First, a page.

American Elephants

What Do Doctors Think of ObamaCare? by The Elephant's Child
September 30, 2012, 11:16 pm
Filed under: Election 2012, Health Care, Law, Politics, Progressivism, Taxes | Tags: , ,

Dr, Jill Vecchio, speaking to an Americans for Prosperity rally

From a new report by the Physicians Foundation:

— 52% of physicians have already limited the access of Medicare patients to their practices or are planning to do so.

— 26% have already closed their practices to Medicaid patients.

— More than 50% of physicians will cut back on patients seen, will switch to part-time, switch to concierge medicine, or retire within the next four years.

— 62% believe Accountable Care Organizations (ACOs) are either unlikely to increase healthcare quality and decrease costs.

— 59% say PPACA has made them less positive about the future of healthcare in America.

— 57.9% would not recommend medicine as a career to their children or other young people.

— Over one-third of physicians would not choose medicine if they had their careers to do over.

— 77% percent are somewhat pessimistic or very pessimistic about the future of the medical profession.

ADDENDUM: Did anyone think that ObamaCare was going to save us money? Aside from the 158 new departments, bureaus, agencies and offices?  The Tax Foundation has estimated that compliance with ObamaCare is estimated at eight million man-hours.  It will keep 40,000 workers busy doing paperwork and sorting through a confusing pile of government regulations. And Obama claims that regulation is not a problem— just that Republicans are trying to de-regulate Wall Street so they can do it all over again. (No explanation of what he thinks “it” is.)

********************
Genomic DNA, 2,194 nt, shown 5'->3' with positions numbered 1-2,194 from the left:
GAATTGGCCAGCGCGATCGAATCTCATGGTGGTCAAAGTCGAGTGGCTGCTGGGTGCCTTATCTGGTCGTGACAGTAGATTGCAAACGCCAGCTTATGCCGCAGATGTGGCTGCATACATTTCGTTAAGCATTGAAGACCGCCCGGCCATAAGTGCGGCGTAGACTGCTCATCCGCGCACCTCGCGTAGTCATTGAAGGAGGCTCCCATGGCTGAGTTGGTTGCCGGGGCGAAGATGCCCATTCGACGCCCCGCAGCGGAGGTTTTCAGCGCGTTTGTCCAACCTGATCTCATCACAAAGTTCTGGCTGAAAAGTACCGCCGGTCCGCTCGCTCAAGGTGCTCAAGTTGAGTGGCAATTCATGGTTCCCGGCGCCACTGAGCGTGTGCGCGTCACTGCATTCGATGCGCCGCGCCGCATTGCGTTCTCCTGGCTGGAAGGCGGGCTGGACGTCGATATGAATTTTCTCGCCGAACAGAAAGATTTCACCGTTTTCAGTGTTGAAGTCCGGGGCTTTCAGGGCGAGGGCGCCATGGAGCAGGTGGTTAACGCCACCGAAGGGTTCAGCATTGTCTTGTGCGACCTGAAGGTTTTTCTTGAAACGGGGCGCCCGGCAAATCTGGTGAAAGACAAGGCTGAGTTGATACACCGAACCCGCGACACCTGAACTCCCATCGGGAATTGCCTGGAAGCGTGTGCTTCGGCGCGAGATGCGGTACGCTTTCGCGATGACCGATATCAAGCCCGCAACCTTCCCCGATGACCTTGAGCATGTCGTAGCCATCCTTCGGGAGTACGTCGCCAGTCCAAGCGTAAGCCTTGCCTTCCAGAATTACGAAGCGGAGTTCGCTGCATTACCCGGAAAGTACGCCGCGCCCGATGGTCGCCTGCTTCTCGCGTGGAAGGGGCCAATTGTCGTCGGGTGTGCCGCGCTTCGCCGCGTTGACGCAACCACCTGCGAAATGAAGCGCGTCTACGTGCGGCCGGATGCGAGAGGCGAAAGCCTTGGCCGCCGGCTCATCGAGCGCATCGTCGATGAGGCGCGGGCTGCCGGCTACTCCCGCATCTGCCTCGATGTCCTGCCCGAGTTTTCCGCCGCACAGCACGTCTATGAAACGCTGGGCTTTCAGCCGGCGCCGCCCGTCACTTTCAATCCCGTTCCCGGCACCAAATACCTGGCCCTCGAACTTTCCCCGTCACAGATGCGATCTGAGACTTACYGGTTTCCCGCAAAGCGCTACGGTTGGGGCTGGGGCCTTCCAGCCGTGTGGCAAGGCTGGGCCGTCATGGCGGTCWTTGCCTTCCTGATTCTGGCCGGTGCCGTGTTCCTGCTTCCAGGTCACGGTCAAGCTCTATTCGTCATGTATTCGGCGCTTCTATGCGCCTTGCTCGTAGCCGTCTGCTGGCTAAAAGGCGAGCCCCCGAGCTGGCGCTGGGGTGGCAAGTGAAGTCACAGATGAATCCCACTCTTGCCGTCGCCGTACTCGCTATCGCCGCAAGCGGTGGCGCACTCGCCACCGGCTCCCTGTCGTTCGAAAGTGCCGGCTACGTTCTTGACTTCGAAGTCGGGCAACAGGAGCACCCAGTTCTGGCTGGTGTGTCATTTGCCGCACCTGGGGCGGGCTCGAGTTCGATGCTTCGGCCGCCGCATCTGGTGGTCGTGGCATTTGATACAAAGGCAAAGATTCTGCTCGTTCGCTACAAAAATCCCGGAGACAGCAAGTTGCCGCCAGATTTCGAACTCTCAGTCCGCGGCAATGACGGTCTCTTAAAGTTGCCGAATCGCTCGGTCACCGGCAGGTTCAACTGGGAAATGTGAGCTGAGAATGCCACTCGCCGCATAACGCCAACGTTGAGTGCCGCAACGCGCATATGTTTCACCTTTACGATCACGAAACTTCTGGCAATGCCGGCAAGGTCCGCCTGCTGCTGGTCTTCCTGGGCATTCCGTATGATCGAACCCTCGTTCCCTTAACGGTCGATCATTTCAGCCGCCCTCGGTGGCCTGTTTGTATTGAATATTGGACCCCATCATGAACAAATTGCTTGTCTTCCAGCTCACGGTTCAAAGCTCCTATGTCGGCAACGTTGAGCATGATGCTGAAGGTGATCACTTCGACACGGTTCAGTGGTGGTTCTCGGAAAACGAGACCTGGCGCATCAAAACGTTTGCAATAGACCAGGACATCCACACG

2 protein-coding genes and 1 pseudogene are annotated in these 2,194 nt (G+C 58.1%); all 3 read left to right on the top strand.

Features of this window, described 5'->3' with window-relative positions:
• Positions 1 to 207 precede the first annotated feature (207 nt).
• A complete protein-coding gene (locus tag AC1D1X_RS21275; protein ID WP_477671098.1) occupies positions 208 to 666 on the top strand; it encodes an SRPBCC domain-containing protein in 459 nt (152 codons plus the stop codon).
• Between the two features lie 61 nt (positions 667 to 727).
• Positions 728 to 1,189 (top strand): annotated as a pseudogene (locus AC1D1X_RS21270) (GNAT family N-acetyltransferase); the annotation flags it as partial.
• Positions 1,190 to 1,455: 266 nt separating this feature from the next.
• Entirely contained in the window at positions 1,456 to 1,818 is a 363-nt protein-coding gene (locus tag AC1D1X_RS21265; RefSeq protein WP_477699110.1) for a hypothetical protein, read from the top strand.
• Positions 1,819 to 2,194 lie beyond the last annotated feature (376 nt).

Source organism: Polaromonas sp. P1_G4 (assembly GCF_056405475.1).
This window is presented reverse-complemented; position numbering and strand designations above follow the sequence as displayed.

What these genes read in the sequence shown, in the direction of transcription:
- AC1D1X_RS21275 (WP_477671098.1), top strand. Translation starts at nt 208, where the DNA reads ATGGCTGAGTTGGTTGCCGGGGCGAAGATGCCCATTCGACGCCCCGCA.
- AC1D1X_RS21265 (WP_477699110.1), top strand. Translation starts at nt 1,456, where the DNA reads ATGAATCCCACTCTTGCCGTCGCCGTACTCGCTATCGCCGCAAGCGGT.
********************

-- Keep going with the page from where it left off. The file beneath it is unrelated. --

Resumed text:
2 Comments so far
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Maybe the doctors should get the AMA to quit “rent seeking”. The AMA has, through federal laws, limited the number of residency seats to 100,000 per year thereby limiting the number of medical students that can become doctors. This has reduced the supply, driven up their salaries and caused a shortage of doctors. But then again you will not find this article in either the lame stream media or the indoctrination media of the right.

So what are the top three drivers of health care costs?


Comment by Mark Baird

The residency programs to train new doctors are largely paid for by the federal government, and the number of students accepted into such programs have been capped at the same level for 15 years. Medical schools are holding back on expansion because the number of applicants already exceeds the available positions. Financing more slots requires Congress to come up with more money when the budget is already a huge problem. Adding private3 financing means taking new sources of cash, like health insurers. Importing doctors from abroad is very controversial, and training a new doctor is long term work, as many as 10 years. It’s not the AMA. The top three drivers of health care costs are the federal government, the federal government, and yes, the federal government. You’ve got a lot of ill-informed people making regulations that have consequences that are not understood. Actually the costs of health care had been declining for around ten years before ObamaCare due to new diagnostic tools, new methods (our hospital is doing robotic surgery), and new drugs like the statins that help prevent heart attacks.


Comment by The Elephant's Child

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